I know I’ve been living in Las Vegas too long when I don’t see the hubub over a short skirt. Is everyone sick of the whole Southwest Airlines fiasco yet? (Sigh.) I certainly was and then I read message boards that called Britney Spears’ VMA outfit that of a hooker or stripper. (Which, by the way, is laughable. Those people must have a coronary when they see Vegas cocktail waitresses! Or real strippers.)
So maybe I am out of touch?
The last thing I’m worried about when I’m on an airplane is whether or not a woman is dressed too skimpy for my taste. (For the record, I have no problem with what Kyla Ebbert wore on her fateful trip from San Diego to Tucson.) Babies crying. Sneezes and coughs. Someone taking off their shoes so the whole place smells like nasty feet. These are things I worry about on a plane. Or even terrorism. Not mini skirts.
But I’m only moved to write about this now that Southwest Airlines is seeking to profit off of their sexist behavior, and perhaps further it. This week the airline launched “mini-skirt” fares. Ick. And Jessica at Feministing has a nice take on it, with excerpts of the release:
Company President Colleen Barrett released the following (obnoxious and perhaps further harassing) comment:
“From a Company who really loves PR, touche to you Kyla! Some have said we’ve gone from wearing our famous hot pants to having hot flashes at Southwest, but nothing could be further from the truth. As we both know, this story has great legs, but the true issue here is that you are a valued Customer, and you did not get an adequate apology. Kyla, we could have handled this better, and on behalf of Southwest Airlines, I am truly sorry. We hope you continue to fly Southwest Airlines. Our Company is based on freedom even if our actions may have not appeared that way. It was never our intention to treat you unfairly and again, we apologize.” (Emphasis added)
Is defending a mini-skirt my favorite feminist past-time? Not really. But here’s the thing, one of the ways society can enforce patriarchy and therefore control women is with dress codes. In this case, the message is that it’s only okay for a woman to be sexy if she is in a certain environment. And that environment excludes public spaces in broad daylight where children might be present. And furthermore, what does this say about whether or not a woman can be in charge of her own sexual power?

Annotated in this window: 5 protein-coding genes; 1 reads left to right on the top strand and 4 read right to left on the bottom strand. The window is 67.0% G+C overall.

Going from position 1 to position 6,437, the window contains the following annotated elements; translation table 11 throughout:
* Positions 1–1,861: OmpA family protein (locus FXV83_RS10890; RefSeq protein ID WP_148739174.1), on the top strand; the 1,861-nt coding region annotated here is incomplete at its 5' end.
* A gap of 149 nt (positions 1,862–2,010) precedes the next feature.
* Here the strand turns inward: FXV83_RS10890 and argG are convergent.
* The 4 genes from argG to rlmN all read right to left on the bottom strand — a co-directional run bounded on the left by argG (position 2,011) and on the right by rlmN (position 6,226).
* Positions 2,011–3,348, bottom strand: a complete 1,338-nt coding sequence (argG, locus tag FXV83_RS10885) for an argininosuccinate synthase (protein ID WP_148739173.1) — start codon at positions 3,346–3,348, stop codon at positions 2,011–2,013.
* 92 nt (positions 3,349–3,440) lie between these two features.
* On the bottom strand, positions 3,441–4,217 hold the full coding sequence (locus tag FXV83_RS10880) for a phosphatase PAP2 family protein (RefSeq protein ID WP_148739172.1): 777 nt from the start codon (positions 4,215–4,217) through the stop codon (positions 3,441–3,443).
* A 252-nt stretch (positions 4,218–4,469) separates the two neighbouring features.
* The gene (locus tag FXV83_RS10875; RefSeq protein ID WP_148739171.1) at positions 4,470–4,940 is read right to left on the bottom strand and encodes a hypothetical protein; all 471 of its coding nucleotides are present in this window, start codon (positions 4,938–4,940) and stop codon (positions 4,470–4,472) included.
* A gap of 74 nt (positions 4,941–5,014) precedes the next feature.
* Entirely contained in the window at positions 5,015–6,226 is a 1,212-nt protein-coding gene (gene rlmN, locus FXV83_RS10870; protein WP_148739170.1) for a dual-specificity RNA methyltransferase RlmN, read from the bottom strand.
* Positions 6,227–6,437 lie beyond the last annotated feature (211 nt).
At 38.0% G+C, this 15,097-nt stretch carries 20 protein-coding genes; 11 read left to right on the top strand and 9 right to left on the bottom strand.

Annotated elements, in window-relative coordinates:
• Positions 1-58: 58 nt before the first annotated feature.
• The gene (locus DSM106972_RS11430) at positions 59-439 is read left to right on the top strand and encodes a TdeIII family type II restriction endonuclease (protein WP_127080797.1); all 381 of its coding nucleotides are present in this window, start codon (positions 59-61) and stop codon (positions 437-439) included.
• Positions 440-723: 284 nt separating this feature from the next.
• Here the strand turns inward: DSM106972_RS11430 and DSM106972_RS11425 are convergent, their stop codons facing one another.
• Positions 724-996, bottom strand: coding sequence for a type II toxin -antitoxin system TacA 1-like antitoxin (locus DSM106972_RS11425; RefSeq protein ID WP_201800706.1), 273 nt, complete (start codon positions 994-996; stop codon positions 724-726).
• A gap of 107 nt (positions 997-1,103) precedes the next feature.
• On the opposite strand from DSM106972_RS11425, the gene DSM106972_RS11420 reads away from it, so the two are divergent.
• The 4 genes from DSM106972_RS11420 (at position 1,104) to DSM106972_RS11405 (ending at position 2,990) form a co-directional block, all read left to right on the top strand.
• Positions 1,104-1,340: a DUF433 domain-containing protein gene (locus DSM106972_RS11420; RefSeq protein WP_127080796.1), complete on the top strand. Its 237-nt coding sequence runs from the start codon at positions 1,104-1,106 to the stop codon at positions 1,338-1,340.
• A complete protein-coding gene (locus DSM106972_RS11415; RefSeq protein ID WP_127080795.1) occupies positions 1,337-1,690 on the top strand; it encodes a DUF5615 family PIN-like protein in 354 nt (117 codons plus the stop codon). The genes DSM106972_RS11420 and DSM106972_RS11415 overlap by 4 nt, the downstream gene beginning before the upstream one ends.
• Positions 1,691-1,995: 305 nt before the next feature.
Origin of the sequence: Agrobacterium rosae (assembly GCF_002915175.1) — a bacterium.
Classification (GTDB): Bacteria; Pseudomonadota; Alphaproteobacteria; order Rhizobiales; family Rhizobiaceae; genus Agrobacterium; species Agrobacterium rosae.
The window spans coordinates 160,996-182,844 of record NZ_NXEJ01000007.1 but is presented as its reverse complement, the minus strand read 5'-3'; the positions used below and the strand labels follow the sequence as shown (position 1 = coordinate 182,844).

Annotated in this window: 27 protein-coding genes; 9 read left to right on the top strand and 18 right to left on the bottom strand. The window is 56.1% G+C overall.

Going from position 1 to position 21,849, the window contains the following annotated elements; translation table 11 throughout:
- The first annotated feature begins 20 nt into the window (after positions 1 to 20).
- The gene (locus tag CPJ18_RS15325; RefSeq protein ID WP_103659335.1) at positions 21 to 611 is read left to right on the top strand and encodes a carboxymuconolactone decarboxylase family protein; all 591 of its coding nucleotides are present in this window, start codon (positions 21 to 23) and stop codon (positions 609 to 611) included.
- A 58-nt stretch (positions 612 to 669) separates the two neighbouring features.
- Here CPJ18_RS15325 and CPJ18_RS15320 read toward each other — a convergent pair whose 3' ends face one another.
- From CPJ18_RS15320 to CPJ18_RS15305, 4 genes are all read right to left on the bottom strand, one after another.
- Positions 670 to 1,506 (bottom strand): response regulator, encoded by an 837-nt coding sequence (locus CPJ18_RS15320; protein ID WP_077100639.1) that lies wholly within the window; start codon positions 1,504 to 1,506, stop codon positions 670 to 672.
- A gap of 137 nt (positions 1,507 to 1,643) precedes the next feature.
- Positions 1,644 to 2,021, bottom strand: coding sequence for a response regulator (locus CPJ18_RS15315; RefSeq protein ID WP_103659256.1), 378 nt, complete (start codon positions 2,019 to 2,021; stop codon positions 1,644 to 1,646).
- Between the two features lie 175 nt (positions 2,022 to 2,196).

And if you think this is an isolated thing, let’s go back in feminist history. Way back. Back in the mid-1800s when women were organizing to fight for suffrage one of the chief weapons men used against them was how they dressed. And there are a lot more examples in modern history, such as the second-wave feminists of the 1970s or gender-bending styles of lesbians. All of it confronts what society expects of women.
Most of the time I would argue that wearing a mini-skirt is what society wants of women, in the sense that women being objectified is the goal. (ala Britney, Paris, Lindsay, et al) But in this case, a corporation balked at Ebbert for doing exactly what society wants. She wasn’t a “good girl” about it, so they had to punish her.
And let me be clear. I’m not trying to say that wearing a mini-skirt is feminist or not feminist. It’s both and neither because it depends on the person wearing it and the intention behind it. I wore plenty of mini-skirts back in the day. I wouldn’t say I did it because it was feminist. But I was a feminist in a mini-skirt.